There is no more romantic notion of medical discovery, perhaps, than that of Alexander Fleming returning from vacation to his messy London laboratory in the summer of 1928. Fleming, as the story goes, noticed a mold-spotted Petri dish tucked in the corner of his workbench—a lucky observation that, through keen deduction and experiment, led the Scottish bacteriologist to find penicillin, the greatest wonder drug the world has ever known.

Penicillin changed the course of human history. Many would argue its advent marks the true start of 20th century medicine—the first “definitive moment of the modern therapeutic revolution,” as historian James Le Fanu has written. And yet, Fleming’s discovery wasn’t revolutionary in the least. In fact, in short order, it was all but forgotten.

Until a decade later, that is—when an Oxford pathologist named Howard Florey was rifling through back issues of The British Journal of Experimental Pathology and alit upon Fleming’s report. Florey and colleagues Ernst Chain, Norman Heatley, and others, purified the bacteria-killing chemical in Fleming’s mysterious mold, did their best to enrich it, and tested it on human patients. But the transformational moment didn’t arrive until 1941. That was when Florey and Heatley journeyed across the Atlantic to enlist several U.S. drug makers into figuring out how to make heaps of the stuff—which the companies succeeded in doing. That’s when the revolution happened.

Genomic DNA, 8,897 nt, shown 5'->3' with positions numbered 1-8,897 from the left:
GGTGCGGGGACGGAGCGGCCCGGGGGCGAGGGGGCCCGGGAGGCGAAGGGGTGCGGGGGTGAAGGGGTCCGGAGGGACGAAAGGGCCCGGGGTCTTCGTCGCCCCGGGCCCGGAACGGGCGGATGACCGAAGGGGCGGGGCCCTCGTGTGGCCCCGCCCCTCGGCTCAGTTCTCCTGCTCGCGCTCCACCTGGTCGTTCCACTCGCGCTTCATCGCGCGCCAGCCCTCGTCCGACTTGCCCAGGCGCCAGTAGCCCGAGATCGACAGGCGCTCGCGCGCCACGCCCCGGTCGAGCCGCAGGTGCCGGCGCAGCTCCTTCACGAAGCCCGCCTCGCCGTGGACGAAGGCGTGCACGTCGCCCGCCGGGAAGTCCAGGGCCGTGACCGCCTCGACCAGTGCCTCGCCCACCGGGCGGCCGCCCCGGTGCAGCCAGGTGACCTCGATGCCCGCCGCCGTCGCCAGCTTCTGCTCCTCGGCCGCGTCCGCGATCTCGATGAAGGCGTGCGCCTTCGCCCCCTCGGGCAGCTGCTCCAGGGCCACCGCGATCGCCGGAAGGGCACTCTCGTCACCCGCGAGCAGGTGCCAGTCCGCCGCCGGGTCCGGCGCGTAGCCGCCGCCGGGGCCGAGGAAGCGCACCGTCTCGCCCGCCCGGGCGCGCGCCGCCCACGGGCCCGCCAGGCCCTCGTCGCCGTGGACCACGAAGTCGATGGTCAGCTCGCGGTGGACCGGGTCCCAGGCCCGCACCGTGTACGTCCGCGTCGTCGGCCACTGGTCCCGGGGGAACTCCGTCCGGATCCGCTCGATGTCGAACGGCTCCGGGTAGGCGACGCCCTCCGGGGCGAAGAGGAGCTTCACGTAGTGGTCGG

In a matter of five years, amid the fury of a global war, writes Roswell Quinn, this diverse group went from “growing crude penicillin in bedpans and milk bottles to fermentation of highly refined penicillin in 10,000-gallon tanks. In this short time, a little-known, clinically insignificant, and unmanageable compound became a mass-produced miracle.”

Today, we are in the midst of another technology-driven—and dare we say, company-driven—transformation in medicine. Call it the digital health revolution—or heck, if we can be a little grandiose here, the moment when 21st century medicine begins. Near-simultaneous advances across an enormous spectrum of new tech—deep learning, big-data analytics, wearable sensors, hyperconnectivity, 3D printing, gene editing, virtual reality, and much more—are suddenly, and rapidly, shaking up a sector that now accounts for $3 trillion of spending every year in the U.S. That works out to nearly $10,000 per person.

Technology is changing virtually every aspect of the healthcare continuum—from how we detect and diagnose disease, to how and where we deliver care, to the notion of what it means to be well in the first place. It’s changing medical research, the way we calculate risk, and how we pay for healthcare. And some day—if this particular slice of the economy follows the pattern set by every other sector that has been disrupted by technology—all that care will cost less. Which is a good thing. (See the $10,000-a-year billing statement waiting for you at the cashier.)

Our mission with Fortune Brainstorm Health Daily is to chronicle this transformation. We’ll do our best to provide news, analysis, and hopefully, some insight about this ongoing upheaval and the pitchfork brigade of companies that are leading it. My colleague, Fortune writer Sy Mukherjee, who was previously the editor of industry publication and newsletter BioPharma Dive, will do much of the reporting and sleuthing (see below). And each day, I’ll take a stab at framing one big idea or trend, or profiling one change agent or another. We’re counting on you—our expert readers—to offer us leads, suggestions, comments, and corrections, so please feel free to email.

In the meantime, welcome to the revolution.

Clifton Leaf
@CliftonLeaf
clifton.leaf@fortune.com